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Why the Islamic State is surging in Africa

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DAKAR, Senegal — An African branch of the Islamic State that for years was an afterthought for the main organization is surging in strength, expanding the ranks of its fighters and controlling more territory than at any point since its founding in 2015, researchers say, part of a shift by the Islamic State from its traditional strongholds in Iraq and Syria to Africa.

Experts say the Islamic State-Sahel Province is ascendant in parts of Mali and Niger and, to a lesser extent, Burkina Faso, because of the security vacuum created by a drawdown of Western military assistance, most notably the departure of French soldiers — who were forced to end their missions by junta leaders — and the closing of the U.N. peacekeeping mission in Mali this year.

Another factor has been decisions made by the Islamic State’s rival group, the substantially larger al-Qaeda-affiliated Jamaat Nusrat al-Islam wal-Muslimin (JNIM), to focus its resources elsewhere after battlefield losses to the IS Sahel, essentially ceding vast tracts of land near the border between Mali and Niger.

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After earning a reputation for brutality and indiscriminate violence, the Islamic State branch is now focusing more on governance in the towns and villages it controls, analysts said, and committing fewer atrocities against civilians.

“There is more organization in terms of indoctrination and recruitment,” said Guillaume Soto-Mayor, a nonresident scholar at the Middle East Institute. “And there are some types of violence that they now appear reluctant to use. They are showing off as a governing force.”

Soto-Mayor said that it is only recently that he has begun to hear of entire communities opting to join the Islamic State, some attracted by the imposition of strict sharia Islamic law in territories where governance is otherwise lacking and others because they lack the resources to move and rebuild their lives elsewhere. He said that as the group has grown, so too have its internal structures, including the number of schools where the next generation of soldiers are trained.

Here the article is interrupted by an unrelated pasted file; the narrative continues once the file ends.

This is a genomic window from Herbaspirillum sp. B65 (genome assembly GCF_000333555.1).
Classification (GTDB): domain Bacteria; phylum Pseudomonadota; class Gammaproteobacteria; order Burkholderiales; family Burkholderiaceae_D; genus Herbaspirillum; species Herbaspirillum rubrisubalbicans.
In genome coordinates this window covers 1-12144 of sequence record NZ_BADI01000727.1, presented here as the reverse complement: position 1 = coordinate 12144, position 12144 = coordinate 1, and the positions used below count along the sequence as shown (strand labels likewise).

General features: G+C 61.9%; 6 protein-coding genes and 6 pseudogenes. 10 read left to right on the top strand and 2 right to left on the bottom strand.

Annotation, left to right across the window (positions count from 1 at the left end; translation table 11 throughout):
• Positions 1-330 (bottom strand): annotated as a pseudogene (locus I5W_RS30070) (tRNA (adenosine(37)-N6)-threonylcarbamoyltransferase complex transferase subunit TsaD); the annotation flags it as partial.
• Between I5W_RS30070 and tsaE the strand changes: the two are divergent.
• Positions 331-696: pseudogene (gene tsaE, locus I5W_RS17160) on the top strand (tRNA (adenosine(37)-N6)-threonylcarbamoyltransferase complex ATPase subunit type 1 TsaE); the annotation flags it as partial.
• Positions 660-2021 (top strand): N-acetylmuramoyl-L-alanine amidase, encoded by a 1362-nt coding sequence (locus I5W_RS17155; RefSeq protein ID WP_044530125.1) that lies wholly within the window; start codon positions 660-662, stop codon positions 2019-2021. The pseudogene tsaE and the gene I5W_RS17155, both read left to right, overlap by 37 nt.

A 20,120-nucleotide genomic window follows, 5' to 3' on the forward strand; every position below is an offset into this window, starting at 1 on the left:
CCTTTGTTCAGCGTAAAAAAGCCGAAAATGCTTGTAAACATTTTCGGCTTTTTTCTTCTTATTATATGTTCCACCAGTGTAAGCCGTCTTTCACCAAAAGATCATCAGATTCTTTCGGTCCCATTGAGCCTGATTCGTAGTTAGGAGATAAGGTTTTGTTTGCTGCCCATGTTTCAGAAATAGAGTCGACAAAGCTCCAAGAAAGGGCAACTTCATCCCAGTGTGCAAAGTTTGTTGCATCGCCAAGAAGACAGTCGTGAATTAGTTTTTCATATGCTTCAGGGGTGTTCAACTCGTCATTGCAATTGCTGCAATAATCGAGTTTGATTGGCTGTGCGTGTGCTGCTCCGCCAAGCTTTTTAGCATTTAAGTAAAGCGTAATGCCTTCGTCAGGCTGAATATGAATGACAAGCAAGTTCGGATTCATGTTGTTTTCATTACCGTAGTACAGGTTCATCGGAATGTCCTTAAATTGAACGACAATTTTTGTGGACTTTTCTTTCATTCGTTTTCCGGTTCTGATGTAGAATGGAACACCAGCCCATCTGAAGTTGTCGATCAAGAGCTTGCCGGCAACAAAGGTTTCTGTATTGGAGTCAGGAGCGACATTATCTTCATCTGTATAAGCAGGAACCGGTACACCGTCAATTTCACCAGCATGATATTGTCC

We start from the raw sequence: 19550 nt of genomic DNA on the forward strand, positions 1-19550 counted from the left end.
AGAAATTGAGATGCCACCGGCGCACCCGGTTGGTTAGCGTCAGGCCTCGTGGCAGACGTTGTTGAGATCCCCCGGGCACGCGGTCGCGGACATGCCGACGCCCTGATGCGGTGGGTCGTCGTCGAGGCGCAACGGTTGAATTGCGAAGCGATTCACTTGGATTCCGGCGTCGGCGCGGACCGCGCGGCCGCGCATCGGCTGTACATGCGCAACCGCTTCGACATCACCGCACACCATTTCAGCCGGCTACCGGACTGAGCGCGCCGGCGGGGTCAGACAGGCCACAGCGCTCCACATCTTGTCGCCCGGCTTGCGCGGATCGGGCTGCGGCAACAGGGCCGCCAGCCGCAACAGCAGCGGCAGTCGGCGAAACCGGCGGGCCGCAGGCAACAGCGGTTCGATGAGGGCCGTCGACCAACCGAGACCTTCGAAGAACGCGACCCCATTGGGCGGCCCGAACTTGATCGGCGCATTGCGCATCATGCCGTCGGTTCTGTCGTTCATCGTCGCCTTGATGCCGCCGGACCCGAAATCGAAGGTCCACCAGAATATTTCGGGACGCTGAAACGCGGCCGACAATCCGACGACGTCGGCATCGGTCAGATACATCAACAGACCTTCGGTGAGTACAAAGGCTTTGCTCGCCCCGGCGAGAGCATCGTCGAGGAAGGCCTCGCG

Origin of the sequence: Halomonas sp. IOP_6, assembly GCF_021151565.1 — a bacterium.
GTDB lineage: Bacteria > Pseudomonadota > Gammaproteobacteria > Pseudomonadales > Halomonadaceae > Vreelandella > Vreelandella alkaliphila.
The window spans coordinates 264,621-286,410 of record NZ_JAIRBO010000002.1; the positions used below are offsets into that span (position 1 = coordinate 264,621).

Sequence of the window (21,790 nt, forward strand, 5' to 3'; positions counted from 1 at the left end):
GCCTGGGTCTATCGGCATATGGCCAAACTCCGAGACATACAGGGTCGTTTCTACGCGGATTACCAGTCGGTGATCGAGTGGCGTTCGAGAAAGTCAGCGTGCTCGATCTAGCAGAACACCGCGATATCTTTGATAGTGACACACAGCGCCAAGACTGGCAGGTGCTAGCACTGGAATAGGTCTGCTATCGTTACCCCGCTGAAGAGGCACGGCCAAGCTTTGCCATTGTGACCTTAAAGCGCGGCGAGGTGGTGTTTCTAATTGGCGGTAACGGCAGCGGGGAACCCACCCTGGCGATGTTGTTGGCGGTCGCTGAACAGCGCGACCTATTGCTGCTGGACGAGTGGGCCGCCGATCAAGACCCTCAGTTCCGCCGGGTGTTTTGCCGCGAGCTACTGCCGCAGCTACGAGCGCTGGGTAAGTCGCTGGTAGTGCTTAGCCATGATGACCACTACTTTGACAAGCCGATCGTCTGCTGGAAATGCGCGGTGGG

Since the death of Islamic State emir Abu Bakr al-Baghdadi in 2019, the organization has increasingly focused on its African provinces, including its branches in Somalia, the Democratic of Republic of Congo, around Lake Chad and elsewhere in the Sahel region, which cuts across the continent below the Sahara Desert.

Researchers say that the Islamic State Sahel Province — which counted just a few dozen combatants when the group’s founder Abu Walid al-Sahrawi pledged allegiance to Baghdadi in 2015 — has in the past few years begun to receive more attention from the Islamic State headquarters. Current estimates by researchers put the number of combatants at several thousand.

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The Islamic State is “definitely more active in the Sahel and pulling off more attacks — both low and high-profile ones” than in Iraq and Syria, said Caleb Weiss, a senior analyst with the Bridgeway Foundation who is focused on Islamic State affiliates in Africa, although he cautioned that much of the Islamic State’s activity in the Middle East is underreported by the group or carried out in the shadows.

Weiss said that fighting between the Islamic State and JNIM, which is al-Qaeda affiliated, is the main factor constraining their growth. “It is a weird world — to counter the Islamic State, we rely on al-Qaeda,” said Weiss, adding that it is “JNIM who would provide the bulwark against any IS expansion, and vice versa.” And JNIM has other priorities, he noted, including in central Mali and pushing southward toward the coastal states of Ivory Coast, Benin, Togo and Ghana.

In the past year, the Islamic State has “expanded significantly” in areas around Gao and Ménaka in Mali, where JNIM and other armed groups had been dominant, said Héni Nsaibia, a senior researcher with the Armed Conflict Location and Event Data Project. Nsaibia said that battles between IS Sahel and JNIM have decreased since July, following successive conflicts in which IS Sahel came out victorious. “They realized that they faced common challenges and fighting was detrimental to each other,” he said, adding that the pause is probably temporary.

Nsaibia said the group’s use of violence remains common in towns and villages where it is still actively trying to expand although its strategies have evolved in the areas it already controls. While physical punishments are still enforced for lawbreakers, he said, there is more of a focus on rebuilding and managing infrastructure.

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